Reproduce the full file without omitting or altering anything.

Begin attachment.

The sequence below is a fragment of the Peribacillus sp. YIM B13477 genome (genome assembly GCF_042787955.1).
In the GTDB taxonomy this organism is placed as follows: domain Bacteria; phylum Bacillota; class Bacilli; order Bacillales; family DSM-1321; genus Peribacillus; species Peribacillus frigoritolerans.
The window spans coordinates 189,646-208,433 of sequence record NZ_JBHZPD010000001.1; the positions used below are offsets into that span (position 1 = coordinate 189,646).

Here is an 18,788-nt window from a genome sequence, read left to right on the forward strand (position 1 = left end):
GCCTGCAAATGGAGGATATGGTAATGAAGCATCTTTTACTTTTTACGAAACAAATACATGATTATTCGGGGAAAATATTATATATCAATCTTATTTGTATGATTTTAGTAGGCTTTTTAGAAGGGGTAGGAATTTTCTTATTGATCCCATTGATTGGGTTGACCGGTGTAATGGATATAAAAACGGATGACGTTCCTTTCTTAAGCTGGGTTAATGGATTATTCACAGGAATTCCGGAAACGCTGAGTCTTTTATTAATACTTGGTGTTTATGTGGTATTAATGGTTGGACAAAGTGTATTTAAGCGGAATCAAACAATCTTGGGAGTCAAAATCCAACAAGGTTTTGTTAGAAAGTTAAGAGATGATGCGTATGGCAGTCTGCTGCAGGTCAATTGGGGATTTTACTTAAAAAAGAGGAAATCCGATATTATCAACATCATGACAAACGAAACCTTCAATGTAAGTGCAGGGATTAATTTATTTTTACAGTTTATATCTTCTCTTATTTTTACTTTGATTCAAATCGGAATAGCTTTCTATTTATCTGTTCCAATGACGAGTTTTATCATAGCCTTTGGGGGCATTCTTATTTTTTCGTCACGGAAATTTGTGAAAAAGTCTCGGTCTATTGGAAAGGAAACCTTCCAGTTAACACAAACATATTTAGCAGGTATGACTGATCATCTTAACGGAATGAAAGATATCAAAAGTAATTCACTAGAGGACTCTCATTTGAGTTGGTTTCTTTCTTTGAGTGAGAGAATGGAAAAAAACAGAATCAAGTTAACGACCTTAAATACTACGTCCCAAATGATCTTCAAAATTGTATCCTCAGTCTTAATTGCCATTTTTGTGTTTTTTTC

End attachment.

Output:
The sequence below is a fragment of the Peribacillus sp. YIM B13477 genome (genome assembly GCF_042787955.1).
In the GTDB taxonomy this organism is placed as follows: domain Bacteria; phylum Bacillota; class Bacilli; order Bacillales; family DSM-1321; genus Peribacillus; species Peribacillus frigoritolerans.
The window spans coordinates 189,646-208,433 of sequence record NZ_JBHZPD010000001.1; the positions used below are offsets into that span (position 1 = coordinate 189,646).

Here is an 18,788-nt window from a genome sequence, read left to right on the forward strand (position 1 = left end):
GCCTGCAAATGGAGGATATGGTAATGAAGCATCTTTTACTTTTTACGAAACAAATACATGATTATTCGGGGAAAATATTATATATCAATCTTATTTGTATGATTTTAGTAGGCTTTTTAGAAGGGGTAGGAATTTTCTTATTGATCCCATTGATTGGGTTGACCGGTGTAATGGATATAAAAACGGATGACGTTCCTTTCTTAAGCTGGGTTAATGGATTATTCACAGGAATTCCGGAAACGCTGAGTCTTTTATTAATACTTGGTGTTTATGTGGTATTAATGGTTGGACAAAGTGTATTTAAGCGGAATCAAACAATCTTGGGAGTCAAAATCCAACAAGGTTTTGTTAGAAAGTTAAGAGATGATGCGTATGGCAGTCTGCTGCAGGTCAATTGGGGATTTTACTTAAAAAAGAGGAAATCCGATATTATCAACATCATGACAAACGAAACCTTCAATGTAAGTGCAGGGATTAATTTATTTTTACAGTTTATATCTTCTCTTATTTTTACTTTGATTCAAATCGGAATAGCTTTCTATTTATCTGTTCCAATGACGAGTTTTATCATAGCCTTTGGGGGCATTCTTATTTTTTCGTCACGGAAATTTGTGAAAAAGTCTCGGTCTATTGGAAAGGAAACCTTCCAGTTAACACAAACATATTTAGCAGGTATGACTGATCATCTTAACGGAATGAAAGATATCAAAAGTAATTCACTAGAGGACTCTCATTTGAGTTGGTTTCTTTCTTTGAGTGAGAGAATGGAAAAAAACAGAATCAAGTTAACGACCTTAAATACTACGTCCCAAATGATCTTCAAAATTGTATCCTCAGTCTTAATTGCCATTTTTGTGTTTTTTTC